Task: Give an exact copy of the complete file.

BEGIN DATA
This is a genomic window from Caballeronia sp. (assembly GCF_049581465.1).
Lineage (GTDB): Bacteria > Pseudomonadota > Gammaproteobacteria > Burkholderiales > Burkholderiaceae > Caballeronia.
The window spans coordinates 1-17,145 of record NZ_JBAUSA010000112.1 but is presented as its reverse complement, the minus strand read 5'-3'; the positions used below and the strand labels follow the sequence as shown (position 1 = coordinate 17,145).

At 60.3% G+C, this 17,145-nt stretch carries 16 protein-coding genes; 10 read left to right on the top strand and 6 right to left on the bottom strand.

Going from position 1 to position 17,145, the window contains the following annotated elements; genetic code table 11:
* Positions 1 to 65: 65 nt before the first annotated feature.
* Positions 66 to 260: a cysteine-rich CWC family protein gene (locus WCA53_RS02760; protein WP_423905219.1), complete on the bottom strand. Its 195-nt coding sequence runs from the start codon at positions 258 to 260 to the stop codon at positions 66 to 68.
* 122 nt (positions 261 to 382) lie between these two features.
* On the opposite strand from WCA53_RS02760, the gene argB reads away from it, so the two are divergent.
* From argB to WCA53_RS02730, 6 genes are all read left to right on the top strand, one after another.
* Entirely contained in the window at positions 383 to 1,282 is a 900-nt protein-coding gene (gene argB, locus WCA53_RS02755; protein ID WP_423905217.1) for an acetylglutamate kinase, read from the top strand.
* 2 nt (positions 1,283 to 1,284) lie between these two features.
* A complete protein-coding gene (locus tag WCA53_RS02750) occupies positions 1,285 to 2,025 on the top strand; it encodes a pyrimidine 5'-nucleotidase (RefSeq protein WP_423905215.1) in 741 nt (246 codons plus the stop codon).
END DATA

This is a genomic window from Caballeronia sp. (assembly GCF_049581465.1).
Lineage (GTDB): Bacteria > Pseudomonadota > Gammaproteobacteria > Burkholderiales > Burkholderiaceae > Caballeronia.
The window spans coordinates 1-17,145 of record NZ_JBAUSA010000112.1 but is presented as its reverse complement, the minus strand read 5'-3'; the positions used below and the strand labels follow the sequence as shown (position 1 = coordinate 17,145).

At 60.3% G+C, this 17,145-nt stretch carries 16 protein-coding genes; 10 read left to right on the top strand and 6 right to left on the bottom strand.

Going from position 1 to position 17,145, the window contains the following annotated elements; genetic code table 11:
* Positions 1 to 65: 65 nt before the first annotated feature.
* Positions 66 to 260: a cysteine-rich CWC family protein gene (locus WCA53_RS02760; protein WP_423905219.1), complete on the bottom strand. Its 195-nt coding sequence runs from the start codon at positions 258 to 260 to the stop codon at positions 66 to 68.
* 122 nt (positions 261 to 382) lie between these two features.
* On the opposite strand from WCA53_RS02760, the gene argB reads away from it, so the two are divergent.
* From argB to WCA53_RS02730, 6 genes are all read left to right on the top strand, one after another.
* Entirely contained in the window at positions 383 to 1,282 is a 900-nt protein-coding gene (gene argB, locus WCA53_RS02755; protein ID WP_423905217.1) for an acetylglutamate kinase, read from the top strand.
* 2 nt (positions 1,283 to 1,284) lie between these two features.
* A complete protein-coding gene (locus tag WCA53_RS02750) occupies positions 1,285 to 2,025 on the top strand; it encodes a pyrimidine 5'-nucleotidase (RefSeq protein WP_423905215.1) in 741 nt (246 codons plus the stop codon).